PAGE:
Mansfield's Victorian Postal District

Mansfield was a Post Town serving many surrounding villages and hamlets. From the eighteenth century and probably before, the town stood on the ancient highway between London and Richmond in Yorkshire, and was a main staging post for the mail. With the demise of turnpike roads and the development of the railways during the nineteenth century, the town’s importance as a main staging post diminished, and finally disappeared with the ceasing of the Worksop Mail Coach in 1871. From then, the town became responsible only for its own mail collection and delivery, which continued to expand considerably.

The extent of the Mansfield Postal District was set by The Postmaster General, who was given authority as part of the introduction of the uniform post, in The Act For the Regulations of the Duties of Postage 10th August 1840. His authority to change boundaries can be found in the Mansfield Council minutes of the 3rd February 1896 when the Council asked him to reconsider his decision to remove Glapwell and Scarcliffe from the Mansfield postal district. His reply read to the Council on the 8th April 1896 stated that the present arrangements were satisfactory to the inhabitants, and the Duke of Norfolk [Postmaster General], regretted that it was not practicable to effect the wishes of the Council.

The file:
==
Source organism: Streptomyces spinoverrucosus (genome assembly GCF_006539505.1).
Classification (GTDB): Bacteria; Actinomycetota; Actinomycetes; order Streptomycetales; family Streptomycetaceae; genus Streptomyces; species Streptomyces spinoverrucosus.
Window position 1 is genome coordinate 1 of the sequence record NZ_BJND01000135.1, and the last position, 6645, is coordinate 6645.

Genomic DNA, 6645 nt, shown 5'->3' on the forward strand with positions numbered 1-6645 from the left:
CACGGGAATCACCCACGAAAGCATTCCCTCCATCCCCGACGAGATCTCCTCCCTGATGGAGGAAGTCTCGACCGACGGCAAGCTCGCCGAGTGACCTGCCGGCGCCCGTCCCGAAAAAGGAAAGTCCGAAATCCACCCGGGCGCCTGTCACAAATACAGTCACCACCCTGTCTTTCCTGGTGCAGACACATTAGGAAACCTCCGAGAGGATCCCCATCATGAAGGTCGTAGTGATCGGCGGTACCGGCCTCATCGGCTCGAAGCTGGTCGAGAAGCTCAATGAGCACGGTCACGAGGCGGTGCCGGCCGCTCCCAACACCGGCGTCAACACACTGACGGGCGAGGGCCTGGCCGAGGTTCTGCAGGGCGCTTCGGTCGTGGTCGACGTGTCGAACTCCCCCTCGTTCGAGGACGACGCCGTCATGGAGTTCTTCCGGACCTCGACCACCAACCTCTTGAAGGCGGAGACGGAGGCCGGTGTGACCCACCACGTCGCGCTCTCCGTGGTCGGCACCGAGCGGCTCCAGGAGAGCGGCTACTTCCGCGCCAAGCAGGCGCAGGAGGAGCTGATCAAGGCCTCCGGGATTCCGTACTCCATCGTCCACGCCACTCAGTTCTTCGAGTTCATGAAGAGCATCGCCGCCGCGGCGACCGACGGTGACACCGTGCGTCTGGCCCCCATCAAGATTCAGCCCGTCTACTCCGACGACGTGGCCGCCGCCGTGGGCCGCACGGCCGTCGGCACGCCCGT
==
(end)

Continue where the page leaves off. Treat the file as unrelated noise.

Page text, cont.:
An extent of the Mansfield’s postal district has been determined using Indexes to the Postmaster Generals minute books (in these the ‘Mansfield Postal District’ is identified as a separate entry). The location of the adjoining villages listed under ‘Mansfield’ were used to determine the extent of Mansfield’s Postal District. These villages show how the size and extent of the Mansfield Postal District varied between 1837 and 1901. Those green and blue were transferred from Mansfield, to Nottingham and Chesterfield respectively during this period.

Mansfield Postal District in Victorian Times
Malcolm Marples

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